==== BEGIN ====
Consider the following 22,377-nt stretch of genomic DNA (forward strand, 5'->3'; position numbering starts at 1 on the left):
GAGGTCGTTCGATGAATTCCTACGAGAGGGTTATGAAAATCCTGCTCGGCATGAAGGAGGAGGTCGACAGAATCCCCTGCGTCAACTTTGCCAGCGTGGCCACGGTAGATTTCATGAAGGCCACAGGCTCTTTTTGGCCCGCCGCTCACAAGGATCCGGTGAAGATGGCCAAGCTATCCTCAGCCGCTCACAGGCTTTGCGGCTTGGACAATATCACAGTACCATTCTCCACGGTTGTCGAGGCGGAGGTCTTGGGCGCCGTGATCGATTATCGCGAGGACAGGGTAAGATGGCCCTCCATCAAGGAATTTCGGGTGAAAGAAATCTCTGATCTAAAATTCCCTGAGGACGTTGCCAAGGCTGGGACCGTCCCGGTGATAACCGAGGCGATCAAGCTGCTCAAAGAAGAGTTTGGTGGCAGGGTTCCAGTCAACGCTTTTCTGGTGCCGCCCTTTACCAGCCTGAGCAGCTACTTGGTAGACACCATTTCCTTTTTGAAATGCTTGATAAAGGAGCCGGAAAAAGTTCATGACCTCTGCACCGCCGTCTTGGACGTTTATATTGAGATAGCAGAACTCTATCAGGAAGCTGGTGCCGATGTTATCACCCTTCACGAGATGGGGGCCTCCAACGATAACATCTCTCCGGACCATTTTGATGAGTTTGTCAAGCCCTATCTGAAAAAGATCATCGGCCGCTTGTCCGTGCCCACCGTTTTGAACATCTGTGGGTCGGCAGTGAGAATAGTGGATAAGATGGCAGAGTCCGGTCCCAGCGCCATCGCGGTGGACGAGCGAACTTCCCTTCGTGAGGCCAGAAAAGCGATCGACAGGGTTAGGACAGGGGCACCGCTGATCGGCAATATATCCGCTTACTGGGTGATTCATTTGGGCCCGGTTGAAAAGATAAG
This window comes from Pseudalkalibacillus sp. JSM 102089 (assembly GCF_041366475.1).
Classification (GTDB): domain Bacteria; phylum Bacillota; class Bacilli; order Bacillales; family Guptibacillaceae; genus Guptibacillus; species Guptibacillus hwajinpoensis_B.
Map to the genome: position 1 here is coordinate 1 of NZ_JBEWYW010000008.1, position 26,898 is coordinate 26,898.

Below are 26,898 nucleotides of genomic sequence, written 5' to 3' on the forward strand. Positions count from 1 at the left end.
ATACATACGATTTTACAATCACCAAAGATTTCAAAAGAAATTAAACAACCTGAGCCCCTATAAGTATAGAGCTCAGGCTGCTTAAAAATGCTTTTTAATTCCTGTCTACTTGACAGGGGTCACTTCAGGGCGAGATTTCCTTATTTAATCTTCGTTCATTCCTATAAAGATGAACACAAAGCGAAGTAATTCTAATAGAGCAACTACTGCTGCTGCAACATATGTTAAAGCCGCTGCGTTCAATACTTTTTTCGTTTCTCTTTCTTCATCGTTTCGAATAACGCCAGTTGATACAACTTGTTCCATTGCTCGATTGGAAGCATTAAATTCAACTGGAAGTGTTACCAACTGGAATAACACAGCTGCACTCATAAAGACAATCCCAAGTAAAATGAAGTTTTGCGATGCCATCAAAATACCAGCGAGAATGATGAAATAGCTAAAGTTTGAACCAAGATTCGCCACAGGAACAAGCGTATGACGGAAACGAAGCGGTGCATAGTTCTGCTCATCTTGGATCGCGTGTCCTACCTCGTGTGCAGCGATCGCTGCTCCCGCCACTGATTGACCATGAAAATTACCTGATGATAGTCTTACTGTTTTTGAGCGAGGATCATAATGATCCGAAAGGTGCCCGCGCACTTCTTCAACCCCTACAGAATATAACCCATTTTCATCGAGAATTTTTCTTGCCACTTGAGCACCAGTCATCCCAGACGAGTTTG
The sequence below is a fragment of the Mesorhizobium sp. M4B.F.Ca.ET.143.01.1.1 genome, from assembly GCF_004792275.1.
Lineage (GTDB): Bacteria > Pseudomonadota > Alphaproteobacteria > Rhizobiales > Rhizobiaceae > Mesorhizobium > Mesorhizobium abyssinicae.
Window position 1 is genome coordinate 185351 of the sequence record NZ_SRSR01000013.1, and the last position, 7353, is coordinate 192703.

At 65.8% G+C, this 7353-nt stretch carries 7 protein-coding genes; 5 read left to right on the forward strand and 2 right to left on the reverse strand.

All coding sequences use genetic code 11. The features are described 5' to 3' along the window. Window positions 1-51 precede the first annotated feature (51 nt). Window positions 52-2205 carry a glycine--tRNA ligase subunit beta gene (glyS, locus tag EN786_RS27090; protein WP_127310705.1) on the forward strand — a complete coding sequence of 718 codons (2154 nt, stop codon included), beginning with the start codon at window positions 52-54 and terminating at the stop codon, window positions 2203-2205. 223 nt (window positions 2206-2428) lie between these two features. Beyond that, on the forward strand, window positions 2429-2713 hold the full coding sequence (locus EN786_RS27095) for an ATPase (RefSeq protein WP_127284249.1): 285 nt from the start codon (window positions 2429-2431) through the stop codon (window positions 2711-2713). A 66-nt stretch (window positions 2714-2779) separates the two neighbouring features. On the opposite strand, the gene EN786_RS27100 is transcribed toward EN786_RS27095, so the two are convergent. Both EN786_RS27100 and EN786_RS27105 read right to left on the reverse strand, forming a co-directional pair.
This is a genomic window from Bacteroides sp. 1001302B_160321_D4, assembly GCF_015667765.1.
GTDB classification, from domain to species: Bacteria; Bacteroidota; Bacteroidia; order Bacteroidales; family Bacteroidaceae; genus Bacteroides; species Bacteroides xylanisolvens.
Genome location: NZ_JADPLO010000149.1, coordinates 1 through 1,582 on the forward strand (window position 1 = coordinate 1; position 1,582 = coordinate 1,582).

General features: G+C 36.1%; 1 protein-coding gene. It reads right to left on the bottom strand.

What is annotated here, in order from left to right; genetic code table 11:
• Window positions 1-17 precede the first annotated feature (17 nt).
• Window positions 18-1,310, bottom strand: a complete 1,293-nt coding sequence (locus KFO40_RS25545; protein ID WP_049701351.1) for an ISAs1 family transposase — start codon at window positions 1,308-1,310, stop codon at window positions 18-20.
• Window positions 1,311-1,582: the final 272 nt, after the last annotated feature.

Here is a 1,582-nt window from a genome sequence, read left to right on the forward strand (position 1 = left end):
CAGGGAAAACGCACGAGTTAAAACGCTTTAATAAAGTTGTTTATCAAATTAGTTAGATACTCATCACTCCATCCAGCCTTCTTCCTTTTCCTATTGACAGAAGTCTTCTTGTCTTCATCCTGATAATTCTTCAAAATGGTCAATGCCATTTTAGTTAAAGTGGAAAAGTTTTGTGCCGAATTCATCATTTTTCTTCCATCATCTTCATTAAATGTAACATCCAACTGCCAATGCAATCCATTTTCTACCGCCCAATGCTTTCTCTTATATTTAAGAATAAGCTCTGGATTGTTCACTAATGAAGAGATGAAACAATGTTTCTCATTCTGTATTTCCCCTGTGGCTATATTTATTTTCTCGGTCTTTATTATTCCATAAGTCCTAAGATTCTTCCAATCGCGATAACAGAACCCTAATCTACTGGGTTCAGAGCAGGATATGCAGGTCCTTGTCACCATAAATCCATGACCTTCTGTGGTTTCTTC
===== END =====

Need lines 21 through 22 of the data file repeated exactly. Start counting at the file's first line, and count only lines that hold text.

Here is a 1,582-nt window from a genome sequence, read left to right on the forward strand (position 1 = left end):
CAGGGAAAACGCACGAGTTAAAACGCTTTAATAAAGTTGTTTATCAAATTAGTTAGATACTCATCACTCCATCCAGCCTTCTTCCTTTTCCTATTGACAGAAGTCTTCTTGTCTTCATCCTGATAATTCTTCAAAATGGTCAATGCCATTTTAGTTAAAGTGGAAAAGTTTTGTGCCGAATTCATCATTTTTCTTCCATCATCTTCATTAAATGTAACATCCAACTGCCAATGCAATCCATTTTCTACCGCCCAATGCTTTCTCTTATATTTAAGAATAAGCTCTGGATTGTTCACTAATGAAGAGATGAAACAATGTTTCTCATTCTGTATTTCCCCTGTGGCTATATTTATTTTCTCGGTCTTTATTATTCCATAAGTCCTAAGATTCTTCCAATCGCGATAACAGAACCCTAATCTACTGGGTTCAGAGCAGGATATGCAGGTCCTTGTCACCATAAATCCATGACCTTCTGTGGTTTCTTC